The Many Sides Of Billie Joe Armstrong

Does the Green Day frontman ever stop writing music? (The answer is 'no'. Obviously.)

The Many Sides Of Billie Joe Armstrong
Emily Carter

Out of nowhere, it seems, Billie Joe Armstrong has graced us with a brand-new album: The Longshot's Love Is For Losers. While we didn't exactly expect a quiet year from one of our generation's finest songwriters, we also weren't anticipating 11 nuggets of punk-rock gold so early into 2018. Such is BJA's knack for consistently colourful three-minute bangers, though, that's what we've been given.

With all eyes on Billie Joe right now, we decided to take a look at his other musical ventures away from Green Day – both active and otherwise – while we patiently await some Longshot UK tour dates (please?).

The Coverups
After a wild couple of years touring Revolution Radio, it’s no surprise that Green Day have seemingly taken this year off. Well… sort of. Billie has still been getting his live fix in the form of local cover band shows (hence the name…) with GD bandmates and alumni. And from Iron Maiden to David Bowie, there’s nothing he’s not willing to tackle. How about something from Dookie, though?

Foxboro Hot Tubs
Not only do the Foxboro Hot Tubs have a lot in common with Green Day because, y’know, they mostly are Green Day, there’s been an overlap with albums and live shows, too. While Foxboro’s 2008 debut Stop Drop And Roll!!! is a brilliant record in its own right, it’s essentially the predecessor to ¡Dos!, from Green Day’s 2012 trilogy. Confusing, but great either way.

Billie Joe And Norah
Oh, how we scratched our heads when it was revealed that BJA was teaming up with jazz/pop singer-songwriter Norah Jones in 2013. But the duo’s collection of Everly Brothers covers and reinterpretations on Foreverly turned out to be simply wonderful. And you know what? If Billie Joe fancies trying his hand at another folk-country project when he's got a spare second, we’re not gonna complain.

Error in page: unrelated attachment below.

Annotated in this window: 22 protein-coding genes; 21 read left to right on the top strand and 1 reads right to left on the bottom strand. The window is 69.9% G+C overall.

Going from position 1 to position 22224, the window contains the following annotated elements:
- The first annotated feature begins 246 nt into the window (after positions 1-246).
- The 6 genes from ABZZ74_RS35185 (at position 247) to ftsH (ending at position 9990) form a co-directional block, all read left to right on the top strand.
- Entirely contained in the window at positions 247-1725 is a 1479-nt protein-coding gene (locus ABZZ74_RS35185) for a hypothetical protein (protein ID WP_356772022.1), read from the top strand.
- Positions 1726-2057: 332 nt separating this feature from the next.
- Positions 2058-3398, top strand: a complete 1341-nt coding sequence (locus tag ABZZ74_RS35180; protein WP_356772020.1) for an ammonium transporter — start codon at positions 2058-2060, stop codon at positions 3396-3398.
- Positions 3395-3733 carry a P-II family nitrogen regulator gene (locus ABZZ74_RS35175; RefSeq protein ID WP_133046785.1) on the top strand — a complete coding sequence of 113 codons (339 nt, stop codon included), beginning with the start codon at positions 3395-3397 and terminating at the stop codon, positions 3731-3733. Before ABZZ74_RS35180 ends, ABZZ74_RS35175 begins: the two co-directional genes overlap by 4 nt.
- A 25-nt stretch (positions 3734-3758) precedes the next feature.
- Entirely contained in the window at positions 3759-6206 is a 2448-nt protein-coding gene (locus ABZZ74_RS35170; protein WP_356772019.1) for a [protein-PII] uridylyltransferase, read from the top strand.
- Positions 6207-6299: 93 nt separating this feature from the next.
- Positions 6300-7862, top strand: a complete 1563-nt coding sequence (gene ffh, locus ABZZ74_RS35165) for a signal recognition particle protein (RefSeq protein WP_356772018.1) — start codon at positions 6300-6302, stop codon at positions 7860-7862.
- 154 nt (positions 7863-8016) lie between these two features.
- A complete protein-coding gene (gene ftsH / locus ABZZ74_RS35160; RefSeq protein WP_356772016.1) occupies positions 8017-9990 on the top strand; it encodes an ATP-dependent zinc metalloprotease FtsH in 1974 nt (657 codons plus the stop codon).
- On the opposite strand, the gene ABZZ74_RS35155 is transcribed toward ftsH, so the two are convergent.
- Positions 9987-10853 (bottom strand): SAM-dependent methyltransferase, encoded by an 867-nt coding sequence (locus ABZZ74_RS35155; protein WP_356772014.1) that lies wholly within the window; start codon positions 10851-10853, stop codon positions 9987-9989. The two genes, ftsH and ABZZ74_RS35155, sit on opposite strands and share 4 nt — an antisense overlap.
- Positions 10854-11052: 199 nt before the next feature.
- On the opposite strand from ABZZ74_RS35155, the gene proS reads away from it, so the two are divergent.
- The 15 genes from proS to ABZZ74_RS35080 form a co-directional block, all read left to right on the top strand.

The Network
While Green Day deny involvement in The Network, 2003’s Money Money 2020 album (released via Billie Joe’s own Adeline Records – hmm…) sounds unmistakably like BJA, albeit over new-wave tunes. Green Day released American Idiot in 2004 and The Network were essentially forgotten after that, so chances are we won't be hearing from them again anytime soon. But we can dream, eh?

Pinhead Gunpowder
Billie Joe’s longest-running, non-Green Day-based musical project, Pinhead Gunpowder have existed for almost as long as his main band. And they’re bloody great, too; 1997’s Goodbye Ellston Avenue LP is Billie Joe at his punk-rock best. Their shows are something of a rarity – they've barely played 10 gigs over their 27-year career, if our maths is correct – but there's plenty of music to enjoy. So we'll take that.

The Longshot
You should know them by now – a four-piece featuring fellow Green Day musician Jeff Matika on bass and vocals, David S. Field on drums, and Kevin Preston on guitar – with an already-pesky habit of announcing tiny last-minute gigs and surprising fans with new music at the drop of a hat. So if this is just the very beginning of how they mean to go on, we're in for a very wild ride indeed…

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